Shokado would have begun by colouring the base black, letting it dry, and then painting it with coats of red. He would have then polished away the upper coats, revealing the black undercoat in spots. Creating the appearance of a worn, utilitarian object. The final coat consisted of a transparent Shunkei-nuri that dries to a clear film.
Each coat is allowed to dry completely and polished completely before adding the next. This method can be time-consuming and labour intensive. contributing to the high cost of traditionally manufactured bento boxes.
The name is derived from the inventor who lived in Sakai during Emperor Go-reign. Kameyama’s (1368-1392). This approach gained popularity in Takayama, Hida province, in the 17th century. This process was used to create a large number of pieces for use in dinnerware. Shunkei-nuri is an excellent material for such things. Since it produces lightweight, waterproof, and, of course, attractive tableware.
Restaurateur Yuki Teiichi Discovers Shokado
In the early Showa period (1926–1989), Shokado-bento became more graceful and popular in refined restaurants or as part of a ryokan stay (Japanese style inns) and onsen spa establishments.
During his visit, he noticed a replica of Shokado’s calligraphy box that was used to serve meals during the tea ceremony. Yuki was so taken with Shokado Shojo’s black lacquered box that he created a modified version for his restaurant.
Divided into four squares with taller edges, the Shokado bento lunch box was introduced to his restaurant’s menu and was a hit. It is convenient to serve at big parties, and it is also popular as a variant at tea ceremony lunches.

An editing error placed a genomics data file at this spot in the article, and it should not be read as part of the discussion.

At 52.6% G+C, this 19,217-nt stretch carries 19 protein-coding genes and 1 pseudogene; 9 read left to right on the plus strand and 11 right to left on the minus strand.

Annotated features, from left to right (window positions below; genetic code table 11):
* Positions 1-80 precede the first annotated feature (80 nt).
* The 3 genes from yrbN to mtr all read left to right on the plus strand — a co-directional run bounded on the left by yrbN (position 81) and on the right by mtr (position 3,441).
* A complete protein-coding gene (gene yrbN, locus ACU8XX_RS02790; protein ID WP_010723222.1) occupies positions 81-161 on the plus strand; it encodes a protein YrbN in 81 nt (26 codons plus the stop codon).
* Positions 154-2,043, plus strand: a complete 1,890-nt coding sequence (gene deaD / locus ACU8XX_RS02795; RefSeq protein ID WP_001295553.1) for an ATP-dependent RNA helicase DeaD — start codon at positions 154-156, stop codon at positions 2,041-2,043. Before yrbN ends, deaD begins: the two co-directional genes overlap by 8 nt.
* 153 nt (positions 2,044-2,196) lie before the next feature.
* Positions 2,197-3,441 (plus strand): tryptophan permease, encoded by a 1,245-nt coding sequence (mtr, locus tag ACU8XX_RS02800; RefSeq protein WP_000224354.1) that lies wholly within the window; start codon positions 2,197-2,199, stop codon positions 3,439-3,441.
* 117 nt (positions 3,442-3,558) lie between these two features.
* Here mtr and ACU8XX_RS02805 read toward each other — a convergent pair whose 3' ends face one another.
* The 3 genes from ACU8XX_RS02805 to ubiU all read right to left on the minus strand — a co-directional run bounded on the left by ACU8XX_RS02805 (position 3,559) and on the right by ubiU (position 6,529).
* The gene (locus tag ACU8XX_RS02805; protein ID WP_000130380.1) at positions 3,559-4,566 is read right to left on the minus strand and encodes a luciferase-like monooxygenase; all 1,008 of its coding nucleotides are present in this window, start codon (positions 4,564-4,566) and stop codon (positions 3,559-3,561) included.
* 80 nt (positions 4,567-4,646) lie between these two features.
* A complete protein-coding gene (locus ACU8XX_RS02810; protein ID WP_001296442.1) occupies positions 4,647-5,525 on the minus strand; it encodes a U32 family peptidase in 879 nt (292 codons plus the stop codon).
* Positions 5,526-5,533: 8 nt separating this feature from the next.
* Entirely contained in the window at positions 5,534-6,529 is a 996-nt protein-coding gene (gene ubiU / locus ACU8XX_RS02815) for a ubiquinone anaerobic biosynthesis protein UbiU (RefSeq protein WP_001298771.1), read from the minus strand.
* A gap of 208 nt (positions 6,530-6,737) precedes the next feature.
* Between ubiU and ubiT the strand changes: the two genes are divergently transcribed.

The meals’ ingredients varied according to the occasion and season. Organised into compartments to make the meal appealing and irresistible to taste. Shokado bento might have included sashimi, raw fish slices, grilled and boiled foods, rice, and other sumptuous foods.
Shokado bento during the Heisei era
Today, Shokado bento boxes are regarded as an elegant and formal style of bento. Served at high-end restaurants throughout Kyoto, the bento box enhances the culinary experience. With the ornate black lacquered box, the servings are lavish assortments in small portions so that you can enjoy an extravagant meal in one sitting.
Shokado bento cooking style incorporates a complex array of foods with careful preparation. Like the Kaiseki cuisine, in which dishes are served in courses, Shokado is many dishes served in one course. This can include raw fish in the form of sashimi, chawanmushi, grilled or boiled food, rice and steamed savoury egg custard. It may also include tofu served with ankake, a Japanese favourite sauce. Thickened with potato starch, served with many traditional Japanese side dishes.
Meals served in the Shokado bento boxes are available all over Japan. You can still enjoy Yuki Teiichi’s original Shokado dining experience from Kitcho’s restaurants, with more than 15 branches across Japan. Shokado Bento will cost you 12,000 yen, a Kaiseki lunch 20,000 yen and dinner 40,000 yen.
Dubbed “Shokado Bento” in honour of Shojo, it has become an iconic style of boxed lunch in high-class Japanese cuisine. Since its conception, Shokado bento has evolved into an elegant and sophisticated way of serving Japanese food. The lacquered bento box with its four compartments enhances a meal’s appearance. while preventing the flavours and aromas from the other dishes from mixing. resulting in a delectable meal that is still sold today.